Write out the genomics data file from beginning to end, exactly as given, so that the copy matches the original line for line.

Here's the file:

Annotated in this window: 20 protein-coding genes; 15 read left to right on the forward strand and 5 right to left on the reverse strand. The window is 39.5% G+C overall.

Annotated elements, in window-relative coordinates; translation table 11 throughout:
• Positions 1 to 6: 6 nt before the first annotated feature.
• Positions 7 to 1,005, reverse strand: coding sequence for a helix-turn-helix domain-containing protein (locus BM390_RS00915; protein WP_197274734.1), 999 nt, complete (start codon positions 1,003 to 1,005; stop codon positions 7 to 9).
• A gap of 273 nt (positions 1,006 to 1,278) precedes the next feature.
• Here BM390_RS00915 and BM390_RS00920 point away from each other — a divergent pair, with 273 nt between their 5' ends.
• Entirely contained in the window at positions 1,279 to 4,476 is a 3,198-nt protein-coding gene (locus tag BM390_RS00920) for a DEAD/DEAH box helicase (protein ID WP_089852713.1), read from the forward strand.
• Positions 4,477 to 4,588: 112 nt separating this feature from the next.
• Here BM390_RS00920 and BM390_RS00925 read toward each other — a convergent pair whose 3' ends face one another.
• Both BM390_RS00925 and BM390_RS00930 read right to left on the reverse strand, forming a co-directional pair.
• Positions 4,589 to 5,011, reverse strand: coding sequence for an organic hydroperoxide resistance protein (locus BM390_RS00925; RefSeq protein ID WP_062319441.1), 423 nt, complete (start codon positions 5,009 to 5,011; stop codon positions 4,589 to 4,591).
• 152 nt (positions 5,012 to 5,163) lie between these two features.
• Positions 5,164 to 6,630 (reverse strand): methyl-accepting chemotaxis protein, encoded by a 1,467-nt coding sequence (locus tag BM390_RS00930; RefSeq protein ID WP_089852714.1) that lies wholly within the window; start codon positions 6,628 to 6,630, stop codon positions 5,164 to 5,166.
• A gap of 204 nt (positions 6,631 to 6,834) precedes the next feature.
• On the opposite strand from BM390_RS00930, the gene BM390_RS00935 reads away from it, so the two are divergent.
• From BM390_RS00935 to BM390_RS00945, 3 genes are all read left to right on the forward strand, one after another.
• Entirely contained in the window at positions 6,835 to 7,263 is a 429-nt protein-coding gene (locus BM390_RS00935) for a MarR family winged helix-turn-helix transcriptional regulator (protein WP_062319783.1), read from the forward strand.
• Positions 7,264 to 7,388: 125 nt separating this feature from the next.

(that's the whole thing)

Annotated in this window: 20 protein-coding genes; 15 read left to right on the forward strand and 5 right to left on the reverse strand. The window is 39.5% G+C overall.

Annotated elements, in window-relative coordinates; translation table 11 throughout:
• Positions 1 to 6: 6 nt before the first annotated feature.
• Positions 7 to 1,005, reverse strand: coding sequence for a helix-turn-helix domain-containing protein (locus BM390_RS00915; protein WP_197274734.1), 999 nt, complete (start codon positions 1,003 to 1,005; stop codon positions 7 to 9).
• A gap of 273 nt (positions 1,006 to 1,278) precedes the next feature.
• Here BM390_RS00915 and BM390_RS00920 point away from each other — a divergent pair, with 273 nt between their 5' ends.
• Entirely contained in the window at positions 1,279 to 4,476 is a 3,198-nt protein-coding gene (locus tag BM390_RS00920) for a DEAD/DEAH box helicase (protein ID WP_089852713.1), read from the forward strand.
• Positions 4,477 to 4,588: 112 nt separating this feature from the next.
• Here BM390_RS00920 and BM390_RS00925 read toward each other — a convergent pair whose 3' ends face one another.
• Both BM390_RS00925 and BM390_RS00930 read right to left on the reverse strand, forming a co-directional pair.
• Positions 4,589 to 5,011, reverse strand: coding sequence for an organic hydroperoxide resistance protein (locus BM390_RS00925; RefSeq protein ID WP_062319441.1), 423 nt, complete (start codon positions 5,009 to 5,011; stop codon positions 4,589 to 4,591).
• 152 nt (positions 5,012 to 5,163) lie between these two features.
• Positions 5,164 to 6,630 (reverse strand): methyl-accepting chemotaxis protein, encoded by a 1,467-nt coding sequence (locus tag BM390_RS00930; RefSeq protein ID WP_089852714.1) that lies wholly within the window; start codon positions 6,628 to 6,630, stop codon positions 5,164 to 5,166.
• A gap of 204 nt (positions 6,631 to 6,834) precedes the next feature.
• On the opposite strand from BM390_RS00930, the gene BM390_RS00935 reads away from it, so the two are divergent.
• From BM390_RS00935 to BM390_RS00945, 3 genes are all read left to right on the forward strand, one after another.
• Entirely contained in the window at positions 6,835 to 7,263 is a 429-nt protein-coding gene (locus BM390_RS00935) for a MarR family winged helix-turn-helix transcriptional regulator (protein WP_062319783.1), read from the forward strand.
• Positions 7,264 to 7,388: 125 nt separating this feature from the next.